Article VII and Article VIII of TRIPS enunciate the objectives and principles of the TRIPS agreement. The objectives outlined in Article VII call for the protection and enforcement of intellectual property rights to contribute to the "promotion of technological innovation . . . to the mutual advantage of producers and users . . . and in a manner conducive to social and economic welfare, and to a balance of rights and obligations." The Bill can be viewed as a mechanism to ensure intellectual property rights are protected and enforced in a manner conducive to social and economic welfare. Article VIII explains that Member States "may . . . adopt measures necessary to protect public health and nutrition . . . provided that such measures are consistent with the provisions of this Agreement." The Bill also represents a measure necessary to protect public health, in light of South Africa's public health crisis. Article VIII also highlights the potential need for appropriate measures, consistent with TRIPS, "to prevent the abuse of intellectual property rights by right holders." It is not impossible, given the present epidemic conditions in South Africa, that pharmaceutical company patent rights holders may be abusing their intellectual property rights in South Africa. The limited supply of drugs produced or imported into South Africa, and the exorbitant South African prices on HIV/AIDS drugs demonstrate abuse of intellectual property rights under present conditions.

C. Additional Problems with the United States Treatment of South Africa's Bill under Norms of Customary International Law

The United States position against South Africa, additionally, has no foundation in customary international law. Customary international law norms are generally inferred from state practice together with opinio juris, a state's sense of legal obligation. It is possible to infer from the collective state practice of interested states, accompanied by their sense of legal obligation that a customary international law norm has emerged. Moreover, treaties can play a role in the development of customary international law. Ratification of, or accession to, a treaty may be accepted as state practice. Finding opinio juris in such cases may be the more difficult inquiry.

The International Court of Justice has recognized three ways in which multilateral treaties can contribute to the development of customary international law norms. First, a treaty may codify already existing customary international law norms. Next, the treaty negotiation process itself may "crystallize" an emerging rule that has not yet attained the status of customary international law norm. Finally, states' behavior after conclusion of the treaty may evince state practice out of a sense of legal obligation.

Both the United States and South Africa are Member States of the WTO. Both countries were party to the treaty negotiations underlying TRIPS. Therefore, both states will be seen as bound by the terms of the treaty in the absence of treaty reservations or persistent objection. Similarly, the acts of both countries may shed light on the perceived legal obligations of WTO Member States.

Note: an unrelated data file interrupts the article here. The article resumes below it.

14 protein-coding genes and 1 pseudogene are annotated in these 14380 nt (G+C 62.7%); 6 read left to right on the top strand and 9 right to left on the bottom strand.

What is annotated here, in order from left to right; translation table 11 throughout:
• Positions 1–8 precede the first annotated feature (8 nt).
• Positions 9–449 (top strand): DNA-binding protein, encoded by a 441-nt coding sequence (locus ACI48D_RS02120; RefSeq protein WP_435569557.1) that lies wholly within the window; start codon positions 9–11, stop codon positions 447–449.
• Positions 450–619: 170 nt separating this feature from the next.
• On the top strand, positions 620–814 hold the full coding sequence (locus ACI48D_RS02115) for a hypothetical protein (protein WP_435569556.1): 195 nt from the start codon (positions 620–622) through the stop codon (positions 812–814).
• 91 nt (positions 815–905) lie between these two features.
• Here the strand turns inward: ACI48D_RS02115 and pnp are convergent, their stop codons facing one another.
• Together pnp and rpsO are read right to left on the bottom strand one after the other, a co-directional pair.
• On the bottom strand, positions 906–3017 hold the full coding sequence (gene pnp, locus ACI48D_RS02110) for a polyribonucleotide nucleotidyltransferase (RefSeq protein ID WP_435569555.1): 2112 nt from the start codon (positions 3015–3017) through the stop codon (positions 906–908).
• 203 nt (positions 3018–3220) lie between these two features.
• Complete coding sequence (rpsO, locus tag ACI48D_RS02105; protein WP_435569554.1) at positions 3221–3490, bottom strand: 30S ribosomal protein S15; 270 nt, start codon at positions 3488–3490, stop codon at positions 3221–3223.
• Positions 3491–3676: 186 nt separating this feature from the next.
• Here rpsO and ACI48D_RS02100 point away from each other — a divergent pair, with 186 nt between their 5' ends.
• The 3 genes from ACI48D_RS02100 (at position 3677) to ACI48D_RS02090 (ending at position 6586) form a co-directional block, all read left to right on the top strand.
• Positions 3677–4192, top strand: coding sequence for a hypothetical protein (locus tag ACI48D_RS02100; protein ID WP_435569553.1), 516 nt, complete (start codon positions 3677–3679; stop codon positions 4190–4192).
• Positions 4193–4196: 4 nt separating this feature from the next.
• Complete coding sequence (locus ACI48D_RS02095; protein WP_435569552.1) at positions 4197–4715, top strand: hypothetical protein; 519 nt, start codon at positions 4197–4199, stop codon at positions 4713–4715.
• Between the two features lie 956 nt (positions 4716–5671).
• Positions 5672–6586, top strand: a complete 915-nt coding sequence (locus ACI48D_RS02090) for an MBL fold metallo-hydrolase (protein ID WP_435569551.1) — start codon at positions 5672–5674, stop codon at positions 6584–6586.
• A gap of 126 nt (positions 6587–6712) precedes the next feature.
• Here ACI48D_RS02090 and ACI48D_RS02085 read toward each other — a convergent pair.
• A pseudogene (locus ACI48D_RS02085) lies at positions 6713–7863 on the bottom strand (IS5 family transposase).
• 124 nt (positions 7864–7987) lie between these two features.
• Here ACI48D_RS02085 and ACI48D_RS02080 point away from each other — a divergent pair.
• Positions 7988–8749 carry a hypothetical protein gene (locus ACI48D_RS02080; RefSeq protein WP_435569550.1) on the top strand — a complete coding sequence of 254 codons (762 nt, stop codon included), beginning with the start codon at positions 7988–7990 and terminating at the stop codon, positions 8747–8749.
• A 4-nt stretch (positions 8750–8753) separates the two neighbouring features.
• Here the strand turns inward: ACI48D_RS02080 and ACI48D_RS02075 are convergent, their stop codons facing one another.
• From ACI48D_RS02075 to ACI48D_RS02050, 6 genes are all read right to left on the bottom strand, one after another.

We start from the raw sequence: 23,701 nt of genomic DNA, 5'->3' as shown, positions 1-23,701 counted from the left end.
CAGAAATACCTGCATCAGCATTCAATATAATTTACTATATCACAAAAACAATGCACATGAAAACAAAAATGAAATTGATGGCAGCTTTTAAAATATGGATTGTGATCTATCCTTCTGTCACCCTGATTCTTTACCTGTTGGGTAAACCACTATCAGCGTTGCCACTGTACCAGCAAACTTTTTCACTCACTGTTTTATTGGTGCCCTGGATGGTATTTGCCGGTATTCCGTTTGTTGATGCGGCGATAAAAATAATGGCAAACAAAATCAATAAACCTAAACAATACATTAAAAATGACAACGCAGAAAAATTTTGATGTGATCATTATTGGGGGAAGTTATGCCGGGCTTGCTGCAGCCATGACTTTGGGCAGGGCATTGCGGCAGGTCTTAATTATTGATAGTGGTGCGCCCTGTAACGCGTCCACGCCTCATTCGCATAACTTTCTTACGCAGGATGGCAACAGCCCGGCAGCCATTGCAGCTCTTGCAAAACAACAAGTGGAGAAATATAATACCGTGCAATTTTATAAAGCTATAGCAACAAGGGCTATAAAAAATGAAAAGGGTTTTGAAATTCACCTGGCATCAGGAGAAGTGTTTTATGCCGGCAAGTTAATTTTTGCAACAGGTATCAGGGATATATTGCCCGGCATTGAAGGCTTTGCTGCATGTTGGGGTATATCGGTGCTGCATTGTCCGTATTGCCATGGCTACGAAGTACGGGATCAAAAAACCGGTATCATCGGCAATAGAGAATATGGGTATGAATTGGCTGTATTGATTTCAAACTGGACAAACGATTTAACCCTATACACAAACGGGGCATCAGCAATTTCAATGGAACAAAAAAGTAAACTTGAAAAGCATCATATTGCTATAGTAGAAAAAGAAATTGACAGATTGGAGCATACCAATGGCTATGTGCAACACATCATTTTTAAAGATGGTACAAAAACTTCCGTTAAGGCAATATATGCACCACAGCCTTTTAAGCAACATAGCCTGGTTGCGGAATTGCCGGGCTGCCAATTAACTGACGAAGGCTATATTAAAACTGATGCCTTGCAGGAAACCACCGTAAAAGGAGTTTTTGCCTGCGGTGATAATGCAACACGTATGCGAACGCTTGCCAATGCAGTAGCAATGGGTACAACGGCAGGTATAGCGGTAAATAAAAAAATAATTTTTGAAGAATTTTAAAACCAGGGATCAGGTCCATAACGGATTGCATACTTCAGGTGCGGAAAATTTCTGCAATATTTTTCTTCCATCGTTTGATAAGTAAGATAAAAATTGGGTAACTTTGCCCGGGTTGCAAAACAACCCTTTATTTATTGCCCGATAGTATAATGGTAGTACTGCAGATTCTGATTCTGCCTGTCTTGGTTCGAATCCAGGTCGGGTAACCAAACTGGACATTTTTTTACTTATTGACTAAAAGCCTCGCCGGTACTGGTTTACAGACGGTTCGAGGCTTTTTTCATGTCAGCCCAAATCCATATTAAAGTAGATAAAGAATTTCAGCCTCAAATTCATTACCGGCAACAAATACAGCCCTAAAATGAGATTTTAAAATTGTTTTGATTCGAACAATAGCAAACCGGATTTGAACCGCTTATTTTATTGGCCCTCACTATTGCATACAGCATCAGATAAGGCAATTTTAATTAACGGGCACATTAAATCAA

A WTO Member State, the United States itself regularly issues compulsory licenses. Other countries have uncontroversial codified provisions allowing for compulsory licenses. The United States has not objected to such statutes in other WTO Member States such as France. This may evince United States acceptance of the practice. Also, the Paris Convention, which is incorporated by reference into TRIPS, provides: "Each country of the Union shall have the right to take legislative measures providing for the grant of compulsory licenses to prevent the abuses which might result from the exercise of the exclusive rights conferred by the patent . . . ." The incorporation of the Paris Convention may demonstrate that TRIPS is a codification of this preexisting customary international law norm. On the other hand, if, at the time of the Paris Convention, the rule was just emerging, state practice subsequent to the Paris Convention and prior to TRIPS along with negotiation of TRIPS may demonstrate the "crystallization" of this customary international law norm.

Another international organization, the WHO, a source of international consensus on public health issues, promotes compulsory licensing and the production of generic equivalents in the case of essential pharmaceuticals.

Likewise, the U.K. and other E.U. countries have extensive trade in parallel imports, a practice that is affirmed by the European Court of Justice. The United States and European countries, home to the largest pharmaceutical firms, are likely the WTO Member States with the greatest interest in protecting pharmaceutical profits.

The United States protest against compulsory licensing and parallel imports is not supported by past United States behavior, which has heretofore accepted these practices. Compulsory licensing and parallel importation in certain circumstances appear to have emerged as customary international law norms. For this reason, the United States cannot argue that these practices violate South Africa's customary international law obligations.

(Pages 295-306omitted)